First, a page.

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The first in a series of country reports targeting the Central Asia and South Caucasus region, Responsible Business Conduct in Kazakhstan provides concise and basic information to investors on the existing responsible business conduct expectations in Kazakhstan.
The Code of Liberalisation of Capital Movements and the Code of Liberalisation of Current Invisible Operations constitute legally binding rules, stipulating progressive, non-discriminatory liberalisation of capital movements, the right of establishment and current invisible transactions (mostly services). All non-conforming measures must be listed in country reservations against the Codes.
This workshop focused on how to comply with international regulations on conflict-free gold supply chains and how to make the most of the OECD Due Diligence Guidance for Responsible Supply Chains of Minerals from Conflict-Affected and High-Risk Areas.
The OECD has long been at the forefront in efforts to develop international rules relating to capital movements, international investment and trade in services. Member governments have established "rules of the game" for themselves and for multinational enterprises based in their economies by means of legal instruments to which all members must adhere.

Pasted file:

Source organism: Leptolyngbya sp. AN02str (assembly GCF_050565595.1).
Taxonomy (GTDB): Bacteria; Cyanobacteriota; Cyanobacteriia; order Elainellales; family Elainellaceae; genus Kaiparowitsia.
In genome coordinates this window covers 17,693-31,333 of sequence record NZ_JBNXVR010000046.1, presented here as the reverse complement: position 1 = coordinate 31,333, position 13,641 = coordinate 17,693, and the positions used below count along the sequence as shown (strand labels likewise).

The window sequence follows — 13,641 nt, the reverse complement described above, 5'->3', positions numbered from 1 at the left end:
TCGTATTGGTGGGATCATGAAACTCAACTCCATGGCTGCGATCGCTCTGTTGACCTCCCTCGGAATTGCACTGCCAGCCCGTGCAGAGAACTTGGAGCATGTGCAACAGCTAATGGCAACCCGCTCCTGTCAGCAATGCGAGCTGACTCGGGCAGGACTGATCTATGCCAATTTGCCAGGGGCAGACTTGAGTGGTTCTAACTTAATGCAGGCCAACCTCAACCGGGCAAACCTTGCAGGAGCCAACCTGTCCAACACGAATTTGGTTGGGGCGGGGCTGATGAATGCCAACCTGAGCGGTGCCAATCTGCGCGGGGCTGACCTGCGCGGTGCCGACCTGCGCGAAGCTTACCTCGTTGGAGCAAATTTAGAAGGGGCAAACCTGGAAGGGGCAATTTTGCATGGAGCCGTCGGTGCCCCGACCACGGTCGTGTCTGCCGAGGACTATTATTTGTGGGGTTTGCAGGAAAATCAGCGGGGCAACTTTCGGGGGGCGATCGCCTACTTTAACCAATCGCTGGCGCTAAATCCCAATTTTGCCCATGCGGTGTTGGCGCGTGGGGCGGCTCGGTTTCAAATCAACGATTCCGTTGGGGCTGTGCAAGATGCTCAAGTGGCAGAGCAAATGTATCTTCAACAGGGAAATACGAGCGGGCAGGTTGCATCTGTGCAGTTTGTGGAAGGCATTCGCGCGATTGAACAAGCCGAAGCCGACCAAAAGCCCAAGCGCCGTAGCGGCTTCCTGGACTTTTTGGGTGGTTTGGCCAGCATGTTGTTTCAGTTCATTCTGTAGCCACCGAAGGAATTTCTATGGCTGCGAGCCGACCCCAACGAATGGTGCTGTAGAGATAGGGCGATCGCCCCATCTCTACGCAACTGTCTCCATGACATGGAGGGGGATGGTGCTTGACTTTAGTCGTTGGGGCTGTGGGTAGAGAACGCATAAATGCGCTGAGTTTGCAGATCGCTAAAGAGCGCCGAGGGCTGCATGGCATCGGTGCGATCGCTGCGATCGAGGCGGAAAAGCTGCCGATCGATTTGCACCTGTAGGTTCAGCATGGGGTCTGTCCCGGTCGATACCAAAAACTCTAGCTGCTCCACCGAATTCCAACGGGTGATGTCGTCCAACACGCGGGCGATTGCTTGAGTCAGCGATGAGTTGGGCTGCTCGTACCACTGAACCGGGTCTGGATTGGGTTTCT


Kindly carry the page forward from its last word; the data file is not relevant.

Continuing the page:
Organised in Bali on 24-25 March 2014, this forum addresses regional competitiveness for sustained growth. Individual sessions will discuss investment policy and promotion; SME policies; public-private partnerships; regulatory reform; and, innovation. These discussions will contribute to the objectives of the 2015 ASEAN Economic Community.
The European Commission has proposed an integrated EU approach to stop profits from trading minerals being used to fund armed conflicts. The package of measures aims to make it more difficult for armed groups in conflict-affected and high-risk areas to finance their activities through the mining of and trade in minerals.
This workshop sought to address whether the data we are using to measure and analyse globalisation is up to the task, and if it isn’t, what could be done.
Making investment and environment policy goals mutually supportive creates both challenges and opportunities for governments and other stakeholders. The OECD analyses key issues of the relationship between investment and environment to help policy makers address these challenges and opportunities.
This project aims to take stock of policy measures that may distort international competition and hamper international investment in renewable energy.
OECD and partners are promoting active use of the Guidance by companies throughout the mineral supply chain, industry associations, financial institutions, and civil society organisations.